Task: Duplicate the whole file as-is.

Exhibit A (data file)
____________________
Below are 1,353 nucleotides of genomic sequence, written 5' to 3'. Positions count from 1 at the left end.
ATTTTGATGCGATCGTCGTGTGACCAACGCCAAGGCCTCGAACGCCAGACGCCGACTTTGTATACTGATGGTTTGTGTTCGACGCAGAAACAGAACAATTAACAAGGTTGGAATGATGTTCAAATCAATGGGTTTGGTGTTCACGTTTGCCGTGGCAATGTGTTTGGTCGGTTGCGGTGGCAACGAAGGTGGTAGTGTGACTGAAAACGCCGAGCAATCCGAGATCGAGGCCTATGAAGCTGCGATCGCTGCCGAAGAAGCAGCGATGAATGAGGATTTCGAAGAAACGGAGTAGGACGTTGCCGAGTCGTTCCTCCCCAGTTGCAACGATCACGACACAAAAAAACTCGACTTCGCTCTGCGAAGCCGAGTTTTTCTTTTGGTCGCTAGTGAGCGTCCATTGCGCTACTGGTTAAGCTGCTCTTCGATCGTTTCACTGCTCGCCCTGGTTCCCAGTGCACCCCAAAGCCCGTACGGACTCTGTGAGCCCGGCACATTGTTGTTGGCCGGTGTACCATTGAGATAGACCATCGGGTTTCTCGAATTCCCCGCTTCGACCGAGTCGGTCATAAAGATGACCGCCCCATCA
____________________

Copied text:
Below are 1,353 nucleotides of genomic sequence, written 5' to 3'. Positions count from 1 at the left end.
ATTTTGATGCGATCGTCGTGTGACCAACGCCAAGGCCTCGAACGCCAGACGCCGACTTTGTATACTGATGGTTTGTGTTCGACGCAGAAACAGAACAATTAACAAGGTTGGAATGATGTTCAAATCAATGGGTTTGGTGTTCACGTTTGCCGTGGCAATGTGTTTGGTCGGTTGCGGTGGCAACGAAGGTGGTAGTGTGACTGAAAACGCCGAGCAATCCGAGATCGAGGCCTATGAAGCTGCGATCGCTGCCGAAGAAGCAGCGATGAATGAGGATTTCGAAGAAACGGAGTAGGACGTTGCCGAGTCGTTCCTCCCCAGTTGCAACGATCACGACACAAAAAAACTCGACTTCGCTCTGCGAAGCCGAGTTTTTCTTTTGGTCGCTAGTGAGCGTCCATTGCGCTACTGGTTAAGCTGCTCTTCGATCGTTTCACTGCTCGCCCTGGTTCCCAGTGCACCCCAAAGCCCGTACGGACTCTGTGAGCCCGGCACATTGTTGTTGGCCGGTGTACCATTGAGATAGACCATCGGGTTTCTCGAATTCCCCGCTTCGACCGAGTCGGTCATAAAGATGACCGCCCCATCA